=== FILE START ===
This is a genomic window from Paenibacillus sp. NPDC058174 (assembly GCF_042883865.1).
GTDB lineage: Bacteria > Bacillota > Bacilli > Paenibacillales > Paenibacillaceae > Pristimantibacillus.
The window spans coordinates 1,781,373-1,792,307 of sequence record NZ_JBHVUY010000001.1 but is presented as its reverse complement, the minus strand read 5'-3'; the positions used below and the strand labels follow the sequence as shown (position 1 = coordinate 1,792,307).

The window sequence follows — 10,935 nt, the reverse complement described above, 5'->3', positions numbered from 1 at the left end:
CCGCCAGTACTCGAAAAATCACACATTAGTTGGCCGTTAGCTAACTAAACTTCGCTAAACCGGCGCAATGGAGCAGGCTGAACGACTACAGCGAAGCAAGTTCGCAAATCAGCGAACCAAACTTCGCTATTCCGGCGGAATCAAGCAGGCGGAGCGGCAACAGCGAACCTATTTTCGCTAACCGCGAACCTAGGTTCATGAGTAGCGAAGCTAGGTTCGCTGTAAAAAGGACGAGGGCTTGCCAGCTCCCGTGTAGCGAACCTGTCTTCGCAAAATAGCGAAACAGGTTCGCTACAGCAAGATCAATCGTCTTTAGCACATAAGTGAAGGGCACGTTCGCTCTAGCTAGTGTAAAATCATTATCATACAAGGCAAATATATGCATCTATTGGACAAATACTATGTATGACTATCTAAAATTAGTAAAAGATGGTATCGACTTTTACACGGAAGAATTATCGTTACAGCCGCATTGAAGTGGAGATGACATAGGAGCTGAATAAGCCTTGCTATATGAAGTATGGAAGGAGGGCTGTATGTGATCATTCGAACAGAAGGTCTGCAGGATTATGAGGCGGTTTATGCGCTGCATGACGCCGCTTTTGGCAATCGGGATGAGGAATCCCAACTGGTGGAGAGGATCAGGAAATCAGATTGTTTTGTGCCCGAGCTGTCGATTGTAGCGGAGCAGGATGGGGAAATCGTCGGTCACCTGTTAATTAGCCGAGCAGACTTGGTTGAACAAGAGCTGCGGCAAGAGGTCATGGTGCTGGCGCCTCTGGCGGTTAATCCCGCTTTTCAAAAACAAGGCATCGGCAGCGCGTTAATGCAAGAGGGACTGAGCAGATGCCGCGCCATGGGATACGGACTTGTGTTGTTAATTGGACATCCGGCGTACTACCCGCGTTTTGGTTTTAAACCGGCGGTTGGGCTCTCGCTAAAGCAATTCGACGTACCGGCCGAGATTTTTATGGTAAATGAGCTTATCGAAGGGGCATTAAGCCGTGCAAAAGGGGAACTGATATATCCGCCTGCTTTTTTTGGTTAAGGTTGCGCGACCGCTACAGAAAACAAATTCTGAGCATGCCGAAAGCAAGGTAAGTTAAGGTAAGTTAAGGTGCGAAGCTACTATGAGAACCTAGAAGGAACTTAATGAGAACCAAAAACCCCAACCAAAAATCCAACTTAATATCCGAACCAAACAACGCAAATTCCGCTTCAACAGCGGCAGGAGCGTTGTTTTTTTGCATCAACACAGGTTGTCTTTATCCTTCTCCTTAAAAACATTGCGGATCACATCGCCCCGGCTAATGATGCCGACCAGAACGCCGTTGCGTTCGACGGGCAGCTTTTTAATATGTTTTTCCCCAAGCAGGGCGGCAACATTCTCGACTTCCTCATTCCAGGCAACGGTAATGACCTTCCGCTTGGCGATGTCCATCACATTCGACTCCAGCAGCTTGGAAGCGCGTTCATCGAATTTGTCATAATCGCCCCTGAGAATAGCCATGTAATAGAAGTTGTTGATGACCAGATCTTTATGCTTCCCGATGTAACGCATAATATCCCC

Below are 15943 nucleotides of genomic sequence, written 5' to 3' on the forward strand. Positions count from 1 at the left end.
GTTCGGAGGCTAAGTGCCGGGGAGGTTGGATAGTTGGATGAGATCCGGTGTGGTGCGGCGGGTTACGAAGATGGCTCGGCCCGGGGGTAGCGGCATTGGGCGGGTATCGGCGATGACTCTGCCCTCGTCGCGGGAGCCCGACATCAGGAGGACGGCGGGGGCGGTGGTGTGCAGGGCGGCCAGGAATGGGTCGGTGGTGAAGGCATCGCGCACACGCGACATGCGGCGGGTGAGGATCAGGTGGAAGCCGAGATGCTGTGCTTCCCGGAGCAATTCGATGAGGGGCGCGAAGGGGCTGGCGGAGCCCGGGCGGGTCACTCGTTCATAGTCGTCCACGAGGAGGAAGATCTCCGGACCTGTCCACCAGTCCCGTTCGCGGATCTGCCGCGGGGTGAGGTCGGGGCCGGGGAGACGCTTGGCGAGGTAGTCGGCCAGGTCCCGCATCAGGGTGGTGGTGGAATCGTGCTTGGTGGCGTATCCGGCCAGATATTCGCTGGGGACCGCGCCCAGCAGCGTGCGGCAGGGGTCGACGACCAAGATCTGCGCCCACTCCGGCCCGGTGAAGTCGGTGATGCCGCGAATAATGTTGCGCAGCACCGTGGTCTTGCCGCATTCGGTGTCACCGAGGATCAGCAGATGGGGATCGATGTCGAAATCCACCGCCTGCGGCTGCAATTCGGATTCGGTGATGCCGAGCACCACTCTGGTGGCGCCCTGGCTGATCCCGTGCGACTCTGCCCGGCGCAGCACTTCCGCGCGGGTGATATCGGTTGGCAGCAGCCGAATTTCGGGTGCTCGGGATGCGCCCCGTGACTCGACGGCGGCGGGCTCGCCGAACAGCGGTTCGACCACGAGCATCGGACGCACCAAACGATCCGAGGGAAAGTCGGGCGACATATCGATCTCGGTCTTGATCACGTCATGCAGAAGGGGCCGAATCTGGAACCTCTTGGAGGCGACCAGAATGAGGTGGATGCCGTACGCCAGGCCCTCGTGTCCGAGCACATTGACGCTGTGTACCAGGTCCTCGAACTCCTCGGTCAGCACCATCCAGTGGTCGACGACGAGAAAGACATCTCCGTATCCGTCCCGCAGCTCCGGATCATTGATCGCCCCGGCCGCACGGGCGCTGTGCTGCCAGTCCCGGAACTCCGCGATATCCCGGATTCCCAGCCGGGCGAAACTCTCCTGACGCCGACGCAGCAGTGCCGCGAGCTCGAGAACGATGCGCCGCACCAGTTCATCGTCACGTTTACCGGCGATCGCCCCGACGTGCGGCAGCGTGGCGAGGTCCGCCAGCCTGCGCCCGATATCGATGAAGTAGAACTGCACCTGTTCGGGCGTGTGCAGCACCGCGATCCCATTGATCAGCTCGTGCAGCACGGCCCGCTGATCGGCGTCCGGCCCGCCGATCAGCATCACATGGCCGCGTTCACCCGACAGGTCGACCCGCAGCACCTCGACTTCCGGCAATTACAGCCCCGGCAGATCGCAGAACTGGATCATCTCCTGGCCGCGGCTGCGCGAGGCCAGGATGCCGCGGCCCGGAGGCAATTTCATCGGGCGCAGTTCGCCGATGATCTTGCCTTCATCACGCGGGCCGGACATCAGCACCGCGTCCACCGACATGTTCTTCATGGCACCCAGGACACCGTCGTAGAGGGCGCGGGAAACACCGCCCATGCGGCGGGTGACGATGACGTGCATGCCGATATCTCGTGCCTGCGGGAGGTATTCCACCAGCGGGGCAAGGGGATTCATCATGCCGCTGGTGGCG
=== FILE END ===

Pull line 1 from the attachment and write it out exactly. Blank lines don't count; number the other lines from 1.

This is a genomic window from Paenibacillus sp. NPDC058174 (assembly GCF_042883865.1).